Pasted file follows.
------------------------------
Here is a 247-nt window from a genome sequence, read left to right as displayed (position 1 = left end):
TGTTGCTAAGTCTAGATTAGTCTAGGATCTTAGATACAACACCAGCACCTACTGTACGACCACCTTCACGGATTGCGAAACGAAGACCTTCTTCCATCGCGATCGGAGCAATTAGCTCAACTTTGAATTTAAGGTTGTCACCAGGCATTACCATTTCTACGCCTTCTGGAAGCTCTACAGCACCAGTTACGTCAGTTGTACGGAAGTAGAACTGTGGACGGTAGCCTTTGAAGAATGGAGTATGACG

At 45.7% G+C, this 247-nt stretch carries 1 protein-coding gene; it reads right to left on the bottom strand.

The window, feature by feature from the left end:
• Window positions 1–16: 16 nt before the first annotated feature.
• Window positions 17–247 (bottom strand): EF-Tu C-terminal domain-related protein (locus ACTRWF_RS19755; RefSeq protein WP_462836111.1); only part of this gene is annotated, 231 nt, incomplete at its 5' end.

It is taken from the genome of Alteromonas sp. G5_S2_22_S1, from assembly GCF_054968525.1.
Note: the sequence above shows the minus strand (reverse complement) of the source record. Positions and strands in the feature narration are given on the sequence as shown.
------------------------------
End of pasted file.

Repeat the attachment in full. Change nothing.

Here is a 247-nt window from a genome sequence, read left to right as displayed (position 1 = left end):
TGTTGCTAAGTCTAGATTAGTCTAGGATCTTAGATACAACACCAGCACCTACTGTACGACCACCTTCACGGATTGCGAAACGAAGACCTTCTTCCATCGCGATCGGAGCAATTAGCTCAACTTTGAATTTAAGGTTGTCACCAGGCATTACCATTTCTACGCCTTCTGGAAGCTCTACAGCACCAGTTACGTCAGTTGTACGGAAGTAGAACTGTGGACGGTAGCCTTTGAAGAATGGAGTATGACG

At 45.7% G+C, this 247-nt stretch carries 1 protein-coding gene; it reads right to left on the bottom strand.

The window, feature by feature from the left end:
• Window positions 1–16: 16 nt before the first annotated feature.
• Window positions 17–247 (bottom strand): EF-Tu C-terminal domain-related protein (locus ACTRWF_RS19755; RefSeq protein WP_462836111.1); only part of this gene is annotated, 231 nt, incomplete at its 5' end.

It is taken from the genome of Alteromonas sp. G5_S2_22_S1, from assembly GCF_054968525.1.
Note: the sequence above shows the minus strand (reverse complement) of the source record. Positions and strands in the feature narration are given on the sequence as shown.